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Thermostats

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Published
July 10, 2009
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Are there different types of thermostats available?

Yes, and you should choose the type that best suits your needs. Thermostats are both analog and digital devices, and many have programming capabilities. Most of these, at a bare minimum, have the ability to start and stop the system at predetermined times. The number of programmable times that are available in a 24-hour period depends on the thermostat you select. Prices vary widely, so give it some thought.


What features should I look for in a thermostat?

Here are some quick tips:

  • The thermostat should be programmable. This will save money by turning the system on and off at the times you choose.

  • If your weekday schedule is relatively constant, then you can get a thermostat that has weekday program and separate weekend program capabilities. Then you can program one time for the entire week, and start and stop times as well as the temperatures you like for the weekend.

  • If your weekly schedule is erratic, use a thermostat that allows you to program each day separately.

  • Although most do, make sure your thermostat has a battery back up. Should the power fail, you won't lose your program. Programming these devices isn't difficult, but it is an inconvenience if you have to do it more than once.

  • Look for the number of daily events that you can program into the thermostat. For example, a thermostat may have four daily events such as WAKE, LEAVE, RETURN and SLEEP. This gives you a way to set different temperatures for each of these events.Here's a sample program for the cooling mode:

    • WAKE: 5:30 AM Temperature setting: 75ºF
    • LEAVE: 8:30 AM Temperature setting: 80ºF
    • o RETURN: 6:00 PM Temperature setting: 75ºF
    • SLEEP: 11:00 PM Temperature setting: 80ºF

With this program, the system will turn on at 5:30 AM to bring the temperature of the space down to 75ºF. At 8:30 AM, the system will cycle off and maintain a space temperature of 80ºF until 6:00 PM, in preparation for your return. Then it will reset to 75ºF. At 11:00 PM,the system will adjust to maintain the 80ºF temperature in the space.

Select a thermostat that has a number of daily events that are right for your lifestyle. It is a waste of money to buy a thermostat that has too many events, especially if you are going to program these at the same temperature.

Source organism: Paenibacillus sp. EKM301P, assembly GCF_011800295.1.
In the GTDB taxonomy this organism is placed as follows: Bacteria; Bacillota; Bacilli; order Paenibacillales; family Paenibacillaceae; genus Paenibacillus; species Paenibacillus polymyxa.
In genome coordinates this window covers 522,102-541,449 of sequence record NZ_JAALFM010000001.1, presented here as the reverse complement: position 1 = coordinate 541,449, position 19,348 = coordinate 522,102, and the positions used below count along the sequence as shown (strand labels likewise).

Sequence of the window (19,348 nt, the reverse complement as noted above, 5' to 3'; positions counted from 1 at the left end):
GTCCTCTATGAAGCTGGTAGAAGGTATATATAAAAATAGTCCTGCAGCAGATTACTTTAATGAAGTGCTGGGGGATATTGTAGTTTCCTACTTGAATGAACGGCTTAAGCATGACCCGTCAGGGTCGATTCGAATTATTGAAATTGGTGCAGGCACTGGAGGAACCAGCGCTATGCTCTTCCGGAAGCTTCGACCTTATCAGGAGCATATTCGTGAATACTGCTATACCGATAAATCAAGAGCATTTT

I can’t even program my cell phone. Do I have to have an engineering degree to program my thermostat?

Older programmable thermostats were more difficult to program than the ones we have today. The directions are easy to follow and you can complete the whole process in less than 10 minutes.If a professional is replacing your thermostat, ask him to go over the programming steps with you. And make sure he leaves the instruction booklet with you.


Does my thermostat need batteries?

Most programmable thermostats do have batteries. These power the chip that stores your program, should the power go off. Refer to the manual for directions on where the batteries are and how to change them. And keep spare batteries on hand. In a pinch, you can “borrow” them from your kid’s handheld electronic video games.

If your thermostat is an analog device (with mechanical pointers and manual rotating or sliding temperature adjustments) and has no clock, your thermostat does not need batteries.


I lost the little booklet that came with the thermostat. How do I get a new one?

Look for the name of the manufacturer and the model number of the device. You may have to remove the cover to see this.Search the Internet for their website and contact customer service fora new manual. You might be able to download the manual right from their website as a PDF document.


My painter knocked the thermostat off my wall while painting the room. What do I do?

The thermostat has two parts: the thermostat body and the subbase. The subbase is the part that mounts to the wall and this is where the electrical connections are. If the subbase is intact and the thermostat body came loose, simply replace the thermostat body on the subbase. But before you do, turn off the power to the appliance. That will prevent any electrical arcing from damaging the thermostat's electronic circuitry.

If the wires got disconnected from the thermostat, turn off the power switch to the unit. This switch will be on the appliance, or at the top of the basement staircase, (It's the red switch). Set the thermostat aside and call a professional to reinstall it for you.